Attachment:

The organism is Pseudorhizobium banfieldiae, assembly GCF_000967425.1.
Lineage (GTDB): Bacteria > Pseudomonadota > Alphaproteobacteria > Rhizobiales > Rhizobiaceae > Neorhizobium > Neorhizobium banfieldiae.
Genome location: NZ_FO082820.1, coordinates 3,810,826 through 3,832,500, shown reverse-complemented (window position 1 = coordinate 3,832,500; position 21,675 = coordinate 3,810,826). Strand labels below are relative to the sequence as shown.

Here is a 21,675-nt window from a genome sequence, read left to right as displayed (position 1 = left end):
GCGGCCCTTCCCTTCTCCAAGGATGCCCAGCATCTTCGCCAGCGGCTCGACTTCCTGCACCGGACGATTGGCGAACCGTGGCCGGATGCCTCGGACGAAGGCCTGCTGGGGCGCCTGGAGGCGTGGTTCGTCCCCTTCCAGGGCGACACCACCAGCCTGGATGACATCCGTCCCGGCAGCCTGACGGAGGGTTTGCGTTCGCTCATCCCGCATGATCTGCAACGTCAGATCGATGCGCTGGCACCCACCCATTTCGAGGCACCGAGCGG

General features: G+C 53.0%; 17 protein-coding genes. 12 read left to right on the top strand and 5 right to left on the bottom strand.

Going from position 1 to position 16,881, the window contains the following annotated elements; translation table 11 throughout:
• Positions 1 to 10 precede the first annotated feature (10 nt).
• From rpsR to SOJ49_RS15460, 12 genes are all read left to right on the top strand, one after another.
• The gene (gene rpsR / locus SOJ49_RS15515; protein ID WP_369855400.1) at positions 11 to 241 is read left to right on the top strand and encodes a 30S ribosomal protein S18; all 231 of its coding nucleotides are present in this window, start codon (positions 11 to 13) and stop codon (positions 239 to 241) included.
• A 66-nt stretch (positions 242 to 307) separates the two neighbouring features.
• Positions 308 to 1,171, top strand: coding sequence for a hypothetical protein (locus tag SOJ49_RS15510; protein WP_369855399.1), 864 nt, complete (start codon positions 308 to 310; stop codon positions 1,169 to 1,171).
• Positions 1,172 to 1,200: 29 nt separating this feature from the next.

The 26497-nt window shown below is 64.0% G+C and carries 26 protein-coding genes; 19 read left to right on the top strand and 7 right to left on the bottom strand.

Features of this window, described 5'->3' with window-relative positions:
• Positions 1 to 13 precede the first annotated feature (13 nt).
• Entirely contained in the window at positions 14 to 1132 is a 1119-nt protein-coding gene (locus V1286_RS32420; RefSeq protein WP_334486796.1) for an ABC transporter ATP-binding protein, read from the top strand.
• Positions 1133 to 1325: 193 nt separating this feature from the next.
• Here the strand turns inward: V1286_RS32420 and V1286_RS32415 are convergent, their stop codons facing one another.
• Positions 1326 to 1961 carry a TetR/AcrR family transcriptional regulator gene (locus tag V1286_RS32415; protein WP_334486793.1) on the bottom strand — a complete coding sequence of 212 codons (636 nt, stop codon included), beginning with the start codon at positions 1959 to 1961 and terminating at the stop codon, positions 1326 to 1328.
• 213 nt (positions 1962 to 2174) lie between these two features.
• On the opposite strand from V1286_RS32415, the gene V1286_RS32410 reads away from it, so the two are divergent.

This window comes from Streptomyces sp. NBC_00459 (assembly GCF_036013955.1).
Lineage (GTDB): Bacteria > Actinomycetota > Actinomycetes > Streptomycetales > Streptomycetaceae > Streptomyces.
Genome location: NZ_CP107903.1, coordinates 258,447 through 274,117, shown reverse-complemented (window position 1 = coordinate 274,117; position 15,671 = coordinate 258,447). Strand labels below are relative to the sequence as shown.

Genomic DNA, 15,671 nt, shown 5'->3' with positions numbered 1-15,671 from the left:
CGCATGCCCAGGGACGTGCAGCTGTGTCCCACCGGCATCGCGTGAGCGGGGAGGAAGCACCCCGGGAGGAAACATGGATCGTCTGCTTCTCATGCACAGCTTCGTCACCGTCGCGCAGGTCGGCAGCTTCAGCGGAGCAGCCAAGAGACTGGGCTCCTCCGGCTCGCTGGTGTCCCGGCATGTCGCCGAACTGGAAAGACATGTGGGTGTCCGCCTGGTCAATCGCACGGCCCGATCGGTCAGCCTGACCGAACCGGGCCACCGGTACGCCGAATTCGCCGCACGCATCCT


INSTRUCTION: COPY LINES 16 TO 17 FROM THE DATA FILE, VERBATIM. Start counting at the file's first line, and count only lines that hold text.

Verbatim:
• Positions 1 to 13 precede the first annotated feature (13 nt).
• Entirely contained in the window at positions 14 to 1132 is a 1119-nt protein-coding gene (locus V1286_RS32420; RefSeq protein WP_334486796.1) for an ABC transporter ATP-binding protein, read from the top strand.